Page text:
Some people see groups as the poor cousin of one-to-one therapy, including some therapists. However, this is a very short-sighted perspective.
While it’s true that groups are generally cheaper than personal therapy, this in no way relates to their quality, or what they bring to the individual. In fact, some people may benefit more from a group than from private sessions.
Why is that?
One thing that a group brings is a sense of community. This can be particularly important for you if you feel isolated. Perhaps because you do not get the adult contact you would like: hi there, fellow work-from-home folks. Or it could be because your issue isolates you, such as anxiety and depression, or anything seen as embarassing or shameful.
Meeting a group of people who are in the same boat can be really eye-opening. You no longer need to feel isolated. And you can learn and share with others in similar situations.
Maybe one person has tried something they found really helpful, which might work for you, too. Or you can just commiserate together: there are good psychological reasons for the truism ‘a problem shared is a problem halved’. Sharing with someone who really understands what you are talking about can be very freeing, especially compared to trying to talk to someone who looks at you like a freak (or who you fear will look at you that way).
In a group, everyone is in this together. The group is not just about the facilitator. Each member brings something of value. Each person takes responsibility for their part in the group.
You have something to share, something to contribute, and you have a wealth of knowledge about your situation. You are not just receiving, you are also able to give. And you are not just being talked at, you are adding your tuppenceworth. In this sense, it is a far more balanced situation, and one where you take ownership of your own participation.
3) Improved Communication
There are certainly challenges to getting along with a group of people. You are called on to communicate clearly and empathetically. And you may come face-to-face with some of your less appealing patterns of behaviour.
All this gives you the opportunity to find better ways to communicate. What does better mean in this context? You get your needs met more!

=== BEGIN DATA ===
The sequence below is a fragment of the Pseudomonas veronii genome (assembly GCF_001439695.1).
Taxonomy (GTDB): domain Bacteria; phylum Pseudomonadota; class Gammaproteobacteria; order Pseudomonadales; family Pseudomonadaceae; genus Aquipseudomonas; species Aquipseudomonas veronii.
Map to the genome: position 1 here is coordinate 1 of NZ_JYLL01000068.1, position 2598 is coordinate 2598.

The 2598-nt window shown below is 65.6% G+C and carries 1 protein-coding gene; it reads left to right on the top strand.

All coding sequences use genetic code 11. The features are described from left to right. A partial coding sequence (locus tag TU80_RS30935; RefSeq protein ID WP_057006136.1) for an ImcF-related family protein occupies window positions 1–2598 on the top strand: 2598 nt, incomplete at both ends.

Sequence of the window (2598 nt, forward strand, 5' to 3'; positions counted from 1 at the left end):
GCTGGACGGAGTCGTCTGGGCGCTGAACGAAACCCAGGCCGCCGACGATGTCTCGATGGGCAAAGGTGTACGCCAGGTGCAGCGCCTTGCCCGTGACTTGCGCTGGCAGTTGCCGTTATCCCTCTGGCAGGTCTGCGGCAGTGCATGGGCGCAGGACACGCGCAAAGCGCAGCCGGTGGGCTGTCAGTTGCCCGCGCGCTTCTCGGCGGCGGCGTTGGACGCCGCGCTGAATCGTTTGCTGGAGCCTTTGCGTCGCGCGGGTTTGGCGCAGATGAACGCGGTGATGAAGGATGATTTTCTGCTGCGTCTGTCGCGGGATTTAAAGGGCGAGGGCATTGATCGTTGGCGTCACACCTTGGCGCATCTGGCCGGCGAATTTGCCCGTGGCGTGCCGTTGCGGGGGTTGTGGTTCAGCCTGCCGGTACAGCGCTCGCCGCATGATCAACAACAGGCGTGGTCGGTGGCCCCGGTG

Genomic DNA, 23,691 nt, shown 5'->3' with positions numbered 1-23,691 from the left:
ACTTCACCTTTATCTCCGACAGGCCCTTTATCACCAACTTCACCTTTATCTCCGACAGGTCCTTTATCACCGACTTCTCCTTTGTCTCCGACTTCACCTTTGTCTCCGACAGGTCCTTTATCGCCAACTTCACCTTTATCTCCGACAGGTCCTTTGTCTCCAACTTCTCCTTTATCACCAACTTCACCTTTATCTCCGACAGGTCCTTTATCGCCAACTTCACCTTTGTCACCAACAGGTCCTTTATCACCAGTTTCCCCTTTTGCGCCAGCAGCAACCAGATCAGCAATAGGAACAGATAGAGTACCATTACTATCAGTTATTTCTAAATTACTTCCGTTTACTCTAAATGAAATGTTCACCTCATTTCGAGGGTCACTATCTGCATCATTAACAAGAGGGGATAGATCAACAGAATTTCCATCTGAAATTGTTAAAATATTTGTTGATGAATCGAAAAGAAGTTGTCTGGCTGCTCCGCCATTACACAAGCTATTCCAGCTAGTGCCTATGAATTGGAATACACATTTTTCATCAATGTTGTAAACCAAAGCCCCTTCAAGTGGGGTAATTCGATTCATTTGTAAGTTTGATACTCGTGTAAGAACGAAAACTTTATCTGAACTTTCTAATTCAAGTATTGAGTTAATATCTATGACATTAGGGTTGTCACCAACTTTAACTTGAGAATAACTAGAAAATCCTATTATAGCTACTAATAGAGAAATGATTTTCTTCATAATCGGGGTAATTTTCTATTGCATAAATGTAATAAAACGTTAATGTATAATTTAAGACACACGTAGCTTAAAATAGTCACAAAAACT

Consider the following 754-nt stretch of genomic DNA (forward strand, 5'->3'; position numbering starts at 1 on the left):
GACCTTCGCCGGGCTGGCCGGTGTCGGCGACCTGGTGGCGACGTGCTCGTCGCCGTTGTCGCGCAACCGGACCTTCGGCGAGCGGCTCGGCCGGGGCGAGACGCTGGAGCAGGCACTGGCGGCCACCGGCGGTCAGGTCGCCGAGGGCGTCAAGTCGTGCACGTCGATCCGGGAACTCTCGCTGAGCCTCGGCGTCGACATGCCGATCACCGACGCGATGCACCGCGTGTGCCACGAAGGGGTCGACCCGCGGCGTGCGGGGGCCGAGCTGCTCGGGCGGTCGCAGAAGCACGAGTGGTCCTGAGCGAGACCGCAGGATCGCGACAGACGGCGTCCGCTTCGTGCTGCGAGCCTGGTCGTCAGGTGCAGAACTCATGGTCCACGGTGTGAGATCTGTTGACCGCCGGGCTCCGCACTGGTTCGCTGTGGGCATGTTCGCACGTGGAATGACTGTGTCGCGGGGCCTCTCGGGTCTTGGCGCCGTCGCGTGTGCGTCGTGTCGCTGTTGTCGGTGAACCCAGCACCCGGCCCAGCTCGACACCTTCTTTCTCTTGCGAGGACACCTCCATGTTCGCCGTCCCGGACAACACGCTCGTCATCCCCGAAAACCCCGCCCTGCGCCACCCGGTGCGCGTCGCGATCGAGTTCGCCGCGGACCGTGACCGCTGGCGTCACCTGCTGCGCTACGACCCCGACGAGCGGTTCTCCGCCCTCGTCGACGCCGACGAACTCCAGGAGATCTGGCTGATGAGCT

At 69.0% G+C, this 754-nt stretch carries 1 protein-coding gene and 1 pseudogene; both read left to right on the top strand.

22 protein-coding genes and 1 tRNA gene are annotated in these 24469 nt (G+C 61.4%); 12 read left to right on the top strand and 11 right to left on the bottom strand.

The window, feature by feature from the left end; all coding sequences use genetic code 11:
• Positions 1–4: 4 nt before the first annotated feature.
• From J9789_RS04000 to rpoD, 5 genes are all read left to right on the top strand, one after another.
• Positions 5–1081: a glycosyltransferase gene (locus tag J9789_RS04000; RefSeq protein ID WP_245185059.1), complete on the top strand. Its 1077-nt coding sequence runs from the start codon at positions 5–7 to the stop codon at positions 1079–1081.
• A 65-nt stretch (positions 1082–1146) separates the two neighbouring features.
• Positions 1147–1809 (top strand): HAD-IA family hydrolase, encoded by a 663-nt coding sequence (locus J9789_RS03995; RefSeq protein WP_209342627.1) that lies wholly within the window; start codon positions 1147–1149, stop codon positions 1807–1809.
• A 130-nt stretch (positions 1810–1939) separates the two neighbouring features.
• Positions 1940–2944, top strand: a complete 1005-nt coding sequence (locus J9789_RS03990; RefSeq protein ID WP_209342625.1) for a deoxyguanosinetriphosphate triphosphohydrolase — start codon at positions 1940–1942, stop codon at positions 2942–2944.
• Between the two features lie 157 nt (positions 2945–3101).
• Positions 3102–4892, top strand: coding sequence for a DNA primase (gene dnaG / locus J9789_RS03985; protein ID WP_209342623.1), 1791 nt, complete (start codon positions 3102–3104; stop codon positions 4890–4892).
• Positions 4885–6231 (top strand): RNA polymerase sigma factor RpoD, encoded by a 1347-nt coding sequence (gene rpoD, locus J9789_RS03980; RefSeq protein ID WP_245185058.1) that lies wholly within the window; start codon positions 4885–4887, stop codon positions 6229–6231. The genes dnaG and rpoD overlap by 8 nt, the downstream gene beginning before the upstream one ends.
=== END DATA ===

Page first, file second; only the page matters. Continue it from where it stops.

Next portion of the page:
You can become clearer, better able to ask for what you want, better able to give others what they need. Your relationships outside of the group are likely to improve, too.
There are plenty of studies highlighting the importance of accountability. When you say publicly that you are going to do something, you are far more likely to actually do it.
As part of a group, you can encourage and support one another, and also check in on one another. This makes achieving the changes you want much more manageable. It can help you feel good about what you are doing, rather than feeling stressed about what you should be doing.
5) Reinforce benefits
Any benefits that you gain from the sessions will be reinforced. Partly through feedback from others, and partly through actually putting new behaviours into practice in the group setting.
The group is a safe place to try out new ways of being and of feeling, before taking them into your everyday. And if those new ways don’t work out, you’ll get immediate feedback, so that you can adjust what you’re doing. All in a safe and friendly context.
You will also reinforce any new skills you learn, by practising them, rather than just talking about them. As they say: practice makes perfect.
The Bottom Line
At the end of the day, you have to find what works best for you. Groups may not work for everyone.
Still, a group can also be a great way to give something a go, if you’re not sure a particular approach or technique will suit you. If you end up loving what you’ve tried, you can always dive deeper, in the group or elsewhere. And if you don’t, you may still have made a new friend or two!